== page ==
Monday, June 1, 2015

Dirty 30 Race Report

As I pieced together a Western States 100 training plan for the Spring, I didn't initially sign up for any tune-up races. I sort of didn't want the distraction of another race nor the temptation to go too hard leading up to the main event. After a bit, I got antsy and decided to enter the D30. There are some specific elements about it for WS100 (a bit of heat, serious mountain climbs) but also some elements that just aren't very specific, namely highly technical trail. Nonetheless, it fit well into my calendar and I signed up.

Leading up to the race, I tried not to think much about it. I didn't do any planning really and just thought of it as a chance to test out my race day plan for WS100 -- gear and nutrition namely. As race week approached, the one big negative that came into view was how early we'd have to get up there. Parking is extremely limited, so we left home at 3:45 AM to be there by 5 AM. That was the other big negative, hanging around for 2 hours before the race started! For breakfast I had two Epic Bars and some Vespa, then the guys and I just hung out, chatted and waited.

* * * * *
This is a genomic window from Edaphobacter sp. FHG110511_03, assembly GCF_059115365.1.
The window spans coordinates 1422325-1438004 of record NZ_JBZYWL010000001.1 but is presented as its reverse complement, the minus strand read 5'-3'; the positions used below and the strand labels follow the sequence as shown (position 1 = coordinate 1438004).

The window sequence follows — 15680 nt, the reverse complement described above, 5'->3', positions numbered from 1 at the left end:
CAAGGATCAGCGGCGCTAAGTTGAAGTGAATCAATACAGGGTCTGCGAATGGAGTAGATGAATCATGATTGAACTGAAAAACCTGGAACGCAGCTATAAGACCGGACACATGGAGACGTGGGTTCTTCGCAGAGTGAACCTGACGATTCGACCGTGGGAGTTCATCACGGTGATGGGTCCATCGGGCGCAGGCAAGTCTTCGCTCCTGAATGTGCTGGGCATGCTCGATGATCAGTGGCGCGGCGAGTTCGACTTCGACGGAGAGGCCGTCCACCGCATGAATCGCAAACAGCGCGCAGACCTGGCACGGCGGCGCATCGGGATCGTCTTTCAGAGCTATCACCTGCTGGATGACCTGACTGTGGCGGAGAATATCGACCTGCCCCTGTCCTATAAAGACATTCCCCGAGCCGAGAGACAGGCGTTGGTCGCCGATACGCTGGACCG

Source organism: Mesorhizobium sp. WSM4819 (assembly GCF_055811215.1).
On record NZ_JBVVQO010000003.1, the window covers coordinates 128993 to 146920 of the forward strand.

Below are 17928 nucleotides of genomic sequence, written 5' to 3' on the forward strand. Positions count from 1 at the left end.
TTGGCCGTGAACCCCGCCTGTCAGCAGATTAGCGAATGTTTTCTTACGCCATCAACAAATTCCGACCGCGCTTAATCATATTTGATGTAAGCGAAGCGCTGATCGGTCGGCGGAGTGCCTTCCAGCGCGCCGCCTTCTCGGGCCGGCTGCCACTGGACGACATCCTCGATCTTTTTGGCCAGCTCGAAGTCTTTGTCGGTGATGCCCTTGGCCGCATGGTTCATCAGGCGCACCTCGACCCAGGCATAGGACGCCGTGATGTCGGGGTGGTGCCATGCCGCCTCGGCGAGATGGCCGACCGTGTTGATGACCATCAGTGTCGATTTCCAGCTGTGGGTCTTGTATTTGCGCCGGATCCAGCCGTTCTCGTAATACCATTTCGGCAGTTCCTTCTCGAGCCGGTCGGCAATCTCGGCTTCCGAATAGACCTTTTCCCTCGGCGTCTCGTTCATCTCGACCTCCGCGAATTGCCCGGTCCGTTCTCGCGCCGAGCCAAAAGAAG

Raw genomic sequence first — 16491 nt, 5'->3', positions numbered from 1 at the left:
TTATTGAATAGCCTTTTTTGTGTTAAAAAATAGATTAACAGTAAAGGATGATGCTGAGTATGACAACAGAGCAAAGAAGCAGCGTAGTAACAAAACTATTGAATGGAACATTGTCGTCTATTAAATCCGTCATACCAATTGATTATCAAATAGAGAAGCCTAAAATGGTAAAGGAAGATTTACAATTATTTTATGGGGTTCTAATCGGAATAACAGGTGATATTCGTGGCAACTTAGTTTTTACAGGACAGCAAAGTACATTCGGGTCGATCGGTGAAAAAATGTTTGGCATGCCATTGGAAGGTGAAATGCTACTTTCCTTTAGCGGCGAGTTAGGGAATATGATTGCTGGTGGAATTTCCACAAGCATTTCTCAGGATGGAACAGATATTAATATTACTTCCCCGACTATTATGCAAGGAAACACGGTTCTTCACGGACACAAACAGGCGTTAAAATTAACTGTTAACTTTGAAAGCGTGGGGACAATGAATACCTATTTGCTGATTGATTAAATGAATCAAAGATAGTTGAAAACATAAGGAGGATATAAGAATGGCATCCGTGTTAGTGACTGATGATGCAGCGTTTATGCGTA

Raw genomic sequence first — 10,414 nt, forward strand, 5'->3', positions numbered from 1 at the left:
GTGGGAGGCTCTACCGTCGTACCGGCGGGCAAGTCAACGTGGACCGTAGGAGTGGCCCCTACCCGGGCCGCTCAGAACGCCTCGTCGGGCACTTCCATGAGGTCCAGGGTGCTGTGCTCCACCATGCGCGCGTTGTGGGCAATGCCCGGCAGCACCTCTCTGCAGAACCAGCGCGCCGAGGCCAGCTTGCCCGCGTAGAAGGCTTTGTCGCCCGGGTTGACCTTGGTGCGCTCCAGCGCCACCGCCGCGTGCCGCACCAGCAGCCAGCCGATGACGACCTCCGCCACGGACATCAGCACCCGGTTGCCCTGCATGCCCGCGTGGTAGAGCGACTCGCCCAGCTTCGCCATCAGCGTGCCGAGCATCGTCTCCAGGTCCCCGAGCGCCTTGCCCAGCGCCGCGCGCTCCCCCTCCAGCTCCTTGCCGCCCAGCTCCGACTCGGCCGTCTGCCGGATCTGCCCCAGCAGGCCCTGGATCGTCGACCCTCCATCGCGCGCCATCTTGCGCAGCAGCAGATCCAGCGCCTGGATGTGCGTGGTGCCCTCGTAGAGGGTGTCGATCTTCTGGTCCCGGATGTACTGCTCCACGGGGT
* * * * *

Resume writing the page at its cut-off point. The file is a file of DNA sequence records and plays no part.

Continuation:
As you read on, one thing to note is that some of the details are a bit blurry, particularly mileages. I used 5-second recording on my watch, which is typically a little long on distance. And, I think some of their mileage markers may not have been updated from the 2013 course, which was a mile shorter. So, I had a difficult time all day reconciling exactly where I was at. Though, when it was over, my watch said 32.42 miles and the official distance is 32.1, so I think my watch was closer than their mile markers...

Start to Aid #1 (Mile 5-ish)